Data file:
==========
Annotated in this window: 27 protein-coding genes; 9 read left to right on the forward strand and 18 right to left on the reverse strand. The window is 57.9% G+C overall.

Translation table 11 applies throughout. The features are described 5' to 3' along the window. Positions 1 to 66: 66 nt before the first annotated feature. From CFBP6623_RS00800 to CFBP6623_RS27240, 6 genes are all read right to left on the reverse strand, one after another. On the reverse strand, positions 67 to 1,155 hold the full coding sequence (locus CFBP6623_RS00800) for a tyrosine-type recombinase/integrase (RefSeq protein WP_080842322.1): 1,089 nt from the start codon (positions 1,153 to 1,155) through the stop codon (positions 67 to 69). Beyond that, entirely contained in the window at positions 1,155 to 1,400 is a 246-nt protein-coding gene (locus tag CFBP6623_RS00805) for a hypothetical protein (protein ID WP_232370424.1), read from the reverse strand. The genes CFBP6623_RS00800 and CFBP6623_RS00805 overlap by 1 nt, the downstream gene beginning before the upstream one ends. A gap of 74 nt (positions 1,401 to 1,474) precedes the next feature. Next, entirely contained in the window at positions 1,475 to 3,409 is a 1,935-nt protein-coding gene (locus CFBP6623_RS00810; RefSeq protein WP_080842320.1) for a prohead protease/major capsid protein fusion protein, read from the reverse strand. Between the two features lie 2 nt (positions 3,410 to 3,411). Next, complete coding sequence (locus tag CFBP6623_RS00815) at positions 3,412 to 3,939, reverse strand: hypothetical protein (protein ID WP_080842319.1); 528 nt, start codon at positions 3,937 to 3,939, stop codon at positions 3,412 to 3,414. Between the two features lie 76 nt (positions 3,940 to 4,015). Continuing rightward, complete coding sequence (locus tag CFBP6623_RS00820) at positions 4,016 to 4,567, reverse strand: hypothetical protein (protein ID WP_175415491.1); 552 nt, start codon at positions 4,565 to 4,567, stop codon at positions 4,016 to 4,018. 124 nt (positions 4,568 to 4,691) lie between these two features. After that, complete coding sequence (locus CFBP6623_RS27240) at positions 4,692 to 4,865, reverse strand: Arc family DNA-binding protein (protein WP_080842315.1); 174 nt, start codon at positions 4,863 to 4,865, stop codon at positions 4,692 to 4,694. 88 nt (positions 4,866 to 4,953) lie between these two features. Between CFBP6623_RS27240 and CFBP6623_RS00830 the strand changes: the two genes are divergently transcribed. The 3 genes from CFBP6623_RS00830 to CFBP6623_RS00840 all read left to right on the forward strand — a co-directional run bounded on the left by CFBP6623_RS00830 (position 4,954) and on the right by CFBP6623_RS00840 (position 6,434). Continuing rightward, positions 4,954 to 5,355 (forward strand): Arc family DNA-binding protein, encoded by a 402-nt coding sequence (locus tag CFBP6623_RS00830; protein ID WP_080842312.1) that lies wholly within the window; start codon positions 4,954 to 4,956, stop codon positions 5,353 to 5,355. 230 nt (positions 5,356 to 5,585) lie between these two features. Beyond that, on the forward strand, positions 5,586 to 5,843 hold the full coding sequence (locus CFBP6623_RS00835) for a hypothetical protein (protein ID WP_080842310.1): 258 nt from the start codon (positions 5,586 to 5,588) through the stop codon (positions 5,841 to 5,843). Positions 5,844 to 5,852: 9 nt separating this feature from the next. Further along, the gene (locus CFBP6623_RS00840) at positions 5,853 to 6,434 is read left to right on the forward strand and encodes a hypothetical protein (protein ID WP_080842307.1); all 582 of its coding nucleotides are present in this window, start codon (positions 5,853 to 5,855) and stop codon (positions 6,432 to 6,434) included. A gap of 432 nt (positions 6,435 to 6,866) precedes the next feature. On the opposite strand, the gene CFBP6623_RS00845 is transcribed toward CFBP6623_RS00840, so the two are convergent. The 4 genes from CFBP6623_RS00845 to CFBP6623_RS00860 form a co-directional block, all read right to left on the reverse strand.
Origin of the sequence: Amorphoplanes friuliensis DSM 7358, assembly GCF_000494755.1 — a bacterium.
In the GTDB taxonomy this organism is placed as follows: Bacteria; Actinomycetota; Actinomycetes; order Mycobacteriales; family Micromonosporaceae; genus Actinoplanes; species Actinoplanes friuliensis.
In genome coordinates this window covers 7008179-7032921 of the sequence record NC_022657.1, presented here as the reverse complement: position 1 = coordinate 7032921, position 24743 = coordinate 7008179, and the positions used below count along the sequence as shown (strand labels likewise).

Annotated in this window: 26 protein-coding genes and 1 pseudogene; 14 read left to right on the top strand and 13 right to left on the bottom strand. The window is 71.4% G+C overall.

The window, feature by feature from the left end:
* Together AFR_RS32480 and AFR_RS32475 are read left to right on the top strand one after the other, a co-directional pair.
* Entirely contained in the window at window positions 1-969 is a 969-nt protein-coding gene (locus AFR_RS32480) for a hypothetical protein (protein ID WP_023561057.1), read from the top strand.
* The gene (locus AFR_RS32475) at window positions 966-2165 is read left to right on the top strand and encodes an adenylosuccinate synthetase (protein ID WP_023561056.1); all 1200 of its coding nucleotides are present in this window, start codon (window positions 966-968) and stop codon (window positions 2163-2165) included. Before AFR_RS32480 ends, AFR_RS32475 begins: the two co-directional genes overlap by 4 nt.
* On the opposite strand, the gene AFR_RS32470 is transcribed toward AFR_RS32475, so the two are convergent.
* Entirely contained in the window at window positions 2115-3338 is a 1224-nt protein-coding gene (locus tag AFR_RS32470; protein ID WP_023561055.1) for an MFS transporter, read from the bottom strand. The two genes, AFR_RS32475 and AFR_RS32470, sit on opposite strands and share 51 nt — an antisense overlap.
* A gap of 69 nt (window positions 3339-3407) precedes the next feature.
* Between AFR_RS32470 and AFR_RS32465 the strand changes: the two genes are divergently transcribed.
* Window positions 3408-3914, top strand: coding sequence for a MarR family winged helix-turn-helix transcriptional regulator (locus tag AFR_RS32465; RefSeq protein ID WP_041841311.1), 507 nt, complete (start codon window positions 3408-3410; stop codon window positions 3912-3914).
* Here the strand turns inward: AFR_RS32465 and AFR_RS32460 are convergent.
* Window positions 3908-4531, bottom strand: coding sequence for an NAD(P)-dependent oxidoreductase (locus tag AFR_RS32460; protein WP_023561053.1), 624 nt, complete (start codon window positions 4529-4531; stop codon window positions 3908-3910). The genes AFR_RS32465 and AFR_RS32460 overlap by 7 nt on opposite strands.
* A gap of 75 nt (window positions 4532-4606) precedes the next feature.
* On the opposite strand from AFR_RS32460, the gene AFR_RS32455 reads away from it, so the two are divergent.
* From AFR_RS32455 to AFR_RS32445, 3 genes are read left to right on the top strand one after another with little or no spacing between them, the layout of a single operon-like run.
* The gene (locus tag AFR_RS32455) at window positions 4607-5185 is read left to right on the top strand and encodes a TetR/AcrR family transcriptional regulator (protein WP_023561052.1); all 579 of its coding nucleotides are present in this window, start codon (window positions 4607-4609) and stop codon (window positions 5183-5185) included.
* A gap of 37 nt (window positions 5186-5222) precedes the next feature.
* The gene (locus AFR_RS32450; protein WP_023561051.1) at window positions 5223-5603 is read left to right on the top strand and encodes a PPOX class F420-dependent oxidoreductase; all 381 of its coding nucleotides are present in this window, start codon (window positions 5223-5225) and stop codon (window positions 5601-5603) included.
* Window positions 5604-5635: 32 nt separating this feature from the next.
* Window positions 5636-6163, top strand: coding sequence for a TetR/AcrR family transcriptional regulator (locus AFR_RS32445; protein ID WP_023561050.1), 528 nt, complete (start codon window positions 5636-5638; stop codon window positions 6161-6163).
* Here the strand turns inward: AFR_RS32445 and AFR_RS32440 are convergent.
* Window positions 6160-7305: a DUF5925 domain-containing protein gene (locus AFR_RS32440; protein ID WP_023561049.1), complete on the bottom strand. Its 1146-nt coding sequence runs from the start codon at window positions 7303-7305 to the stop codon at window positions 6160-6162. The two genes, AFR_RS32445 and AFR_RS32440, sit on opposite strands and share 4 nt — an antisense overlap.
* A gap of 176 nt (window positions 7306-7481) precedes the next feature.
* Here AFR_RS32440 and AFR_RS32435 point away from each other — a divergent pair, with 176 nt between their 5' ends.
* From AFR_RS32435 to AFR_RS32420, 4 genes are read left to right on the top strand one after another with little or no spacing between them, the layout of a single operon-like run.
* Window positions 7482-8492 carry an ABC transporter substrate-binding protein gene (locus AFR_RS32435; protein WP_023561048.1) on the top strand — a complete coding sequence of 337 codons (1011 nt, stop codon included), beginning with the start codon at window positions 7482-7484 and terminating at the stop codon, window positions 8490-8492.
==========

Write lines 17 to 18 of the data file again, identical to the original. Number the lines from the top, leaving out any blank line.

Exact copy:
* Window positions 3908-4531, bottom strand: coding sequence for an NAD(P)-dependent oxidoreductase (locus tag AFR_RS32460; protein WP_023561053.1), 624 nt, complete (start codon window positions 4529-4531; stop codon window positions 3908-3910). The genes AFR_RS32465 and AFR_RS32460 overlap by 7 nt on opposite strands.
* A gap of 75 nt (window positions 4532-4606) precedes the next feature.